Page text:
The material culture of H. erectus was significantly more complex than that of its predecessors, including Achuelian stone tools (see Paleolithic), a variety of tools fashioned from wood and other perishable materials, the use of fire, and seasonally occupied, oval-shaped huts. Evidence of extensive cooperative behavior is abundant in a number of European habitation and hunting sites, including Terra Amata, France, and Terralba and Ambrona, Spain. H. erectus populations occupied these sites seasonally, while pursuing an annual subsistence cycle based on a combination of big-game hunting and the gathering of shellfish and plant foods.
H. erectus dispersed into Asia more than 1.3 million years ago, and into Europe by at least 400,000 years ago, and after disappearing elsewhere may have survived on Java as late as 108,000 years ago (on the basis of a 2019 dating of the likely location in which H. erectus fossils were found in the 1930s). Fossils of this species were first discovered in 1891 by French anatomist Eugene Dubois in Java. The specimen, which came to be known as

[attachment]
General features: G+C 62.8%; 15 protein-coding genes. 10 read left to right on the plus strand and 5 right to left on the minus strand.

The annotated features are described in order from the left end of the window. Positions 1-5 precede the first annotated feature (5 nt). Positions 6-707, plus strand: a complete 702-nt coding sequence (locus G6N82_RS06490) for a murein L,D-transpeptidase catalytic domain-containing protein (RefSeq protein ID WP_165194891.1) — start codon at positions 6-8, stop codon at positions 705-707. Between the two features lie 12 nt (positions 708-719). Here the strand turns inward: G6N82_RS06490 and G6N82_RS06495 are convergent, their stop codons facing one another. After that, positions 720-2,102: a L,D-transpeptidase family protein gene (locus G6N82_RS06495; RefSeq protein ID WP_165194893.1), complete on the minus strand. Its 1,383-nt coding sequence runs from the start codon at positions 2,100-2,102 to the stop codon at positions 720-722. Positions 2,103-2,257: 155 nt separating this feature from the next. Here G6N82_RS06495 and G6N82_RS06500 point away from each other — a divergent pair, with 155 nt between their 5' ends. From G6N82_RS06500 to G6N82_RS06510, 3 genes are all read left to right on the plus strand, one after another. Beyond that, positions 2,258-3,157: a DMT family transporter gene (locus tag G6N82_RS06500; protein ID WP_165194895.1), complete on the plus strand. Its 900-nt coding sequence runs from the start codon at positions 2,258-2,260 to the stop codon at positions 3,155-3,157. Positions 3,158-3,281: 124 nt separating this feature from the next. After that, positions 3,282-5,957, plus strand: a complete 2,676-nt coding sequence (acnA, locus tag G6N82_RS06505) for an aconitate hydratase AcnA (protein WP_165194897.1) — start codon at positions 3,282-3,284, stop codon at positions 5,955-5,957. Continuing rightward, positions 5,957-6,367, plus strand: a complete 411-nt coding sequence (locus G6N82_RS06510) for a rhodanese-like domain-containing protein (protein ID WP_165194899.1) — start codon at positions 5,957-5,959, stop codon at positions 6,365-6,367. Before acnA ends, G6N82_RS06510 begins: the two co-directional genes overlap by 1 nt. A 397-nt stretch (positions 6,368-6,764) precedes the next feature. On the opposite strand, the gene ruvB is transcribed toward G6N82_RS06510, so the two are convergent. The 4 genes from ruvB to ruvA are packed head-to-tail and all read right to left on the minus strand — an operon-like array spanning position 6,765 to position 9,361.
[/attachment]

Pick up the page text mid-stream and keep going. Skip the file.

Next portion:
Java man, was at first classified as Pithecanthropus erectus. H. erectus remains, originally dubbed
Peking man (Sinanthropus pekinensis), were also found in China at the Zhoukoudian cave near Beijing in the late 1920s. Heidelberg man (named after the 500,000-year-old remains first found near Heidelberg, Germany, in 1907) was classified by some scientists as H. erectus (and by others as archaic H. sapiens), but is now classified as H. heidelbergensis and considered to be the ancestor of Neanderthals and modern humans.
See also human evolution.
See B. A. Sigmon and J. S. Cybulski, Homo erectus (1981); N. Eldredge and I. Tattersall, The Myths of Human Evolution (1982); M. H. Day, Guide to Fossil Man (4th ed. 1984); G. P. Rightmire, The Evolution of Homo Erectus (1990); D. Johanson, L. Johanson, and B. Edgar, Ancestors (1994); C. C. Swisher 3d et al., Java Man (2000); P. Shipman, The Man Who Found the Missing Link: Eugène Dubois and His Lifelong Quest to Prove Darwin Right (2001).
The Columbia Electronic Encyclopedia, 6th ed. Copyright © 2012, Columbia University Press. All rights reserved.
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